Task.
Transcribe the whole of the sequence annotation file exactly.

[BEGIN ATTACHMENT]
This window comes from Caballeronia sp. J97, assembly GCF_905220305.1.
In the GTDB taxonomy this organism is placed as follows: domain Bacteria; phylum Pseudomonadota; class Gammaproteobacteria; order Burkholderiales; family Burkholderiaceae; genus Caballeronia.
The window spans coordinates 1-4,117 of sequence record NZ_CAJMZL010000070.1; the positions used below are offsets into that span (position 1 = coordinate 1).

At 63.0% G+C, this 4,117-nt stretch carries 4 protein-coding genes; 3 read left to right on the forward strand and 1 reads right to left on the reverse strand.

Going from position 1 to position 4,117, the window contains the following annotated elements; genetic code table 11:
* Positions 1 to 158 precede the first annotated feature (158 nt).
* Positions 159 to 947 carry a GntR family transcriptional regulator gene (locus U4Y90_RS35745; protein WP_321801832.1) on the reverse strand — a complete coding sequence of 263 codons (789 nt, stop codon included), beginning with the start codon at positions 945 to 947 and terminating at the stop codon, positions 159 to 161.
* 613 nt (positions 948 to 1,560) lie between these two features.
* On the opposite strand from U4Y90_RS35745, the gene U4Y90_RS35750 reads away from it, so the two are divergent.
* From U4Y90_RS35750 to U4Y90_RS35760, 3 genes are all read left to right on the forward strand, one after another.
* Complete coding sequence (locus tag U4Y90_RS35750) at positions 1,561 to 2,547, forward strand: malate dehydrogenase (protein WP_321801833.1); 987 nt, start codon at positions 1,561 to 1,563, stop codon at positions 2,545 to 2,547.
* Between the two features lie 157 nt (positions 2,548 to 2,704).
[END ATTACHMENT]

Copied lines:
This window comes from Caballeronia sp. J97, assembly GCF_905220305.1.
In the GTDB taxonomy this organism is placed as follows: domain Bacteria; phylum Pseudomonadota; class Gammaproteobacteria; order Burkholderiales; family Burkholderiaceae; genus Caballeronia.
The window spans coordinates 1-4,117 of sequence record NZ_CAJMZL010000070.1; the positions used below are offsets into that span (position 1 = coordinate 1).

At 63.0% G+C, this 4,117-nt stretch carries 4 protein-coding genes; 3 read left to right on the forward strand and 1 reads right to left on the reverse strand.

Going from position 1 to position 4,117, the window contains the following annotated elements; genetic code table 11:
* Positions 1 to 158 precede the first annotated feature (158 nt).
* Positions 159 to 947 carry a GntR family transcriptional regulator gene (locus U4Y90_RS35745; protein WP_321801832.1) on the reverse strand — a complete coding sequence of 263 codons (789 nt, stop codon included), beginning with the start codon at positions 945 to 947 and terminating at the stop codon, positions 159 to 161.
* 613 nt (positions 948 to 1,560) lie between these two features.
* On the opposite strand from U4Y90_RS35745, the gene U4Y90_RS35750 reads away from it, so the two are divergent.
* From U4Y90_RS35750 to U4Y90_RS35760, 3 genes are all read left to right on the forward strand, one after another.
* Complete coding sequence (locus tag U4Y90_RS35750) at positions 1,561 to 2,547, forward strand: malate dehydrogenase (protein WP_321801833.1); 987 nt, start codon at positions 1,561 to 1,563, stop codon at positions 2,545 to 2,547.
* Between the two features lie 157 nt (positions 2,548 to 2,704).